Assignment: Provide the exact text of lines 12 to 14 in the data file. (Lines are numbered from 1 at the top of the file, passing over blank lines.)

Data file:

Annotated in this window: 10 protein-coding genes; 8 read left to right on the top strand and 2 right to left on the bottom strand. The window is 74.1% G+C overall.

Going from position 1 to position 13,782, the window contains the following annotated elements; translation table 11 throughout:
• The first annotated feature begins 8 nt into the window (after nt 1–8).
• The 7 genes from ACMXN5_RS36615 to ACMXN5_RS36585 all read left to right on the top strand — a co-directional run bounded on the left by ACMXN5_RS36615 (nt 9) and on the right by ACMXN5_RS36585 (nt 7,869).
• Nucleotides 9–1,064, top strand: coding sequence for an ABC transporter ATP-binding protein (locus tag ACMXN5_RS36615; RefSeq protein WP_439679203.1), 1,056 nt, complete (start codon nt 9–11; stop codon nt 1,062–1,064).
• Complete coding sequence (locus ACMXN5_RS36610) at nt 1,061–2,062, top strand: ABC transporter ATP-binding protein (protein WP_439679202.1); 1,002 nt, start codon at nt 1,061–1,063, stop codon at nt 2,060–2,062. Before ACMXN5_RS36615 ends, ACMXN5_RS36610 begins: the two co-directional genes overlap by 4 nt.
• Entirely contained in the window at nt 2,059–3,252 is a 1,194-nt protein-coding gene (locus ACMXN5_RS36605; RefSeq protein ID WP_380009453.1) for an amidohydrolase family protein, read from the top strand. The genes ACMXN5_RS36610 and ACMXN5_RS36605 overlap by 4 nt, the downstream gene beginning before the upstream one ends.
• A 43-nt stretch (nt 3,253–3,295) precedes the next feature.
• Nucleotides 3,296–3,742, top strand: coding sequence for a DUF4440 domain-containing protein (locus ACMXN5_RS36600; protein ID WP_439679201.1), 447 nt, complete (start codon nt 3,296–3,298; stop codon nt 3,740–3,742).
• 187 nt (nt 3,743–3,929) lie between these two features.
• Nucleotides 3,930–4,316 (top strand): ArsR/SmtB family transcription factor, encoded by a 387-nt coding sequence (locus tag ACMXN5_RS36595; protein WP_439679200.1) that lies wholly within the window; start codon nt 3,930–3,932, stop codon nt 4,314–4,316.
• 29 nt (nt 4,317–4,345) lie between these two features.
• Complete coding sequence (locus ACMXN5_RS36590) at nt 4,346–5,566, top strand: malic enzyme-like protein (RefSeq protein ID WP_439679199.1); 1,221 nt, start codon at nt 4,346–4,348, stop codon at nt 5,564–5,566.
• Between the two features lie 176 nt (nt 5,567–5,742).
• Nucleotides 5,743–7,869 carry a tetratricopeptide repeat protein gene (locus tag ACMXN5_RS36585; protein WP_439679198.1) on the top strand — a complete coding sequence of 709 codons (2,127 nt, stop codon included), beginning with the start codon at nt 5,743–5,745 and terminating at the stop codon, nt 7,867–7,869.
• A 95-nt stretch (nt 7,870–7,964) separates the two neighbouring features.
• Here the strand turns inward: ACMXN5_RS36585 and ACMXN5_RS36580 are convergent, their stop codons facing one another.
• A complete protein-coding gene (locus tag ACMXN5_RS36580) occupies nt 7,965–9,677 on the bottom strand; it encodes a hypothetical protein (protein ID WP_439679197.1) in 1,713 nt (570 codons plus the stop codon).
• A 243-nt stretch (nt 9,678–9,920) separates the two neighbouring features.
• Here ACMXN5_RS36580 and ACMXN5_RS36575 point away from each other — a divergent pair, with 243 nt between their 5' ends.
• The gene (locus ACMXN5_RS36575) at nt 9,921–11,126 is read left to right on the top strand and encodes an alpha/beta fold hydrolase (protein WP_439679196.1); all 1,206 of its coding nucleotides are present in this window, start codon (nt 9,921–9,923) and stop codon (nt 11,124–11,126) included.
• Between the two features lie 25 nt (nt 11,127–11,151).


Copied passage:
• 29 nt (nt 4,317–4,345) lie between these two features.
• Complete coding sequence (locus ACMXN5_RS36590) at nt 4,346–5,566, top strand: malic enzyme-like protein (RefSeq protein ID WP_439679199.1); 1,221 nt, start codon at nt 4,346–4,348, stop codon at nt 5,564–5,566.
• Between the two features lie 176 nt (nt 5,567–5,742).